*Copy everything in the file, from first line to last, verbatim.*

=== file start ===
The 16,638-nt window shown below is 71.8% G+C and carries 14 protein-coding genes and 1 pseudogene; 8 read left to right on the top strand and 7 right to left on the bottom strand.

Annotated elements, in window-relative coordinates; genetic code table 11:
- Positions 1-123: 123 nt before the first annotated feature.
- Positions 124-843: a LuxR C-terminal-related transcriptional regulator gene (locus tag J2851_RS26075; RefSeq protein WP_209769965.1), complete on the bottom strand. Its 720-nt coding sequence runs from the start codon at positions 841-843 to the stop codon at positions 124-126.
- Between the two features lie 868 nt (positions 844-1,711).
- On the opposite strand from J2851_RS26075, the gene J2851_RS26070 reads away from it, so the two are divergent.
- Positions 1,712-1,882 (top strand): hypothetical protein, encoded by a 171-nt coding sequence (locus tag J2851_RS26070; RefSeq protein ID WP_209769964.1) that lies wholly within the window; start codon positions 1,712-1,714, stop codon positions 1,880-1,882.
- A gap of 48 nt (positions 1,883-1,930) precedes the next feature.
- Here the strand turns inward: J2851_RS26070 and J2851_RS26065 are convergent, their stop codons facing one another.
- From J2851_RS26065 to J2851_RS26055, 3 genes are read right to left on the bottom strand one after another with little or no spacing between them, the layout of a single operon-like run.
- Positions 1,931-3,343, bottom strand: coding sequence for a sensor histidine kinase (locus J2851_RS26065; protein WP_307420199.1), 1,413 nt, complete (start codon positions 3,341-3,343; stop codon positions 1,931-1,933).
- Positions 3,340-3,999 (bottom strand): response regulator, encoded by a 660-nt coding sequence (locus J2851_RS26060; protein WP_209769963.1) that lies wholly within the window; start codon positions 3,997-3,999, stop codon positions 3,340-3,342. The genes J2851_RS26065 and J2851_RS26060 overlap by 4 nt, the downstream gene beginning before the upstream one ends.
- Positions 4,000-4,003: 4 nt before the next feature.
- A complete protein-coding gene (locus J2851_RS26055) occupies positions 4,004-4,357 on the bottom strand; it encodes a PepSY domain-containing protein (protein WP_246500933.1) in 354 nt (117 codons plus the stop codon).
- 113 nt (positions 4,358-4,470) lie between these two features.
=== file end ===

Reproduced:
The 16,638-nt window shown below is 71.8% G+C and carries 14 protein-coding genes and 1 pseudogene; 8 read left to right on the top strand and 7 right to left on the bottom strand.

Annotated elements, in window-relative coordinates; genetic code table 11:
- Positions 1-123: 123 nt before the first annotated feature.
- Positions 124-843: a LuxR C-terminal-related transcriptional regulator gene (locus tag J2851_RS26075; RefSeq protein WP_209769965.1), complete on the bottom strand. Its 720-nt coding sequence runs from the start codon at positions 841-843 to the stop codon at positions 124-126.
- Between the two features lie 868 nt (positions 844-1,711).
- On the opposite strand from J2851_RS26075, the gene J2851_RS26070 reads away from it, so the two are divergent.
- Positions 1,712-1,882 (top strand): hypothetical protein, encoded by a 171-nt coding sequence (locus tag J2851_RS26070; RefSeq protein ID WP_209769964.1) that lies wholly within the window; start codon positions 1,712-1,714, stop codon positions 1,880-1,882.
- A gap of 48 nt (positions 1,883-1,930) precedes the next feature.
- Here the strand turns inward: J2851_RS26070 and J2851_RS26065 are convergent, their stop codons facing one another.
- From J2851_RS26065 to J2851_RS26055, 3 genes are read right to left on the bottom strand one after another with little or no spacing between them, the layout of a single operon-like run.
- Positions 1,931-3,343, bottom strand: coding sequence for a sensor histidine kinase (locus J2851_RS26065; protein WP_307420199.1), 1,413 nt, complete (start codon positions 3,341-3,343; stop codon positions 1,931-1,933).
- Positions 3,340-3,999 (bottom strand): response regulator, encoded by a 660-nt coding sequence (locus J2851_RS26060; protein WP_209769963.1) that lies wholly within the window; start codon positions 3,997-3,999, stop codon positions 3,340-3,342. The genes J2851_RS26065 and J2851_RS26060 overlap by 4 nt, the downstream gene beginning before the upstream one ends.
- Positions 4,000-4,003: 4 nt before the next feature.
- A complete protein-coding gene (locus J2851_RS26055) occupies positions 4,004-4,357 on the bottom strand; it encodes a PepSY domain-containing protein (protein WP_246500933.1) in 354 nt (117 codons plus the stop codon).
- 113 nt (positions 4,358-4,470) lie between these two features.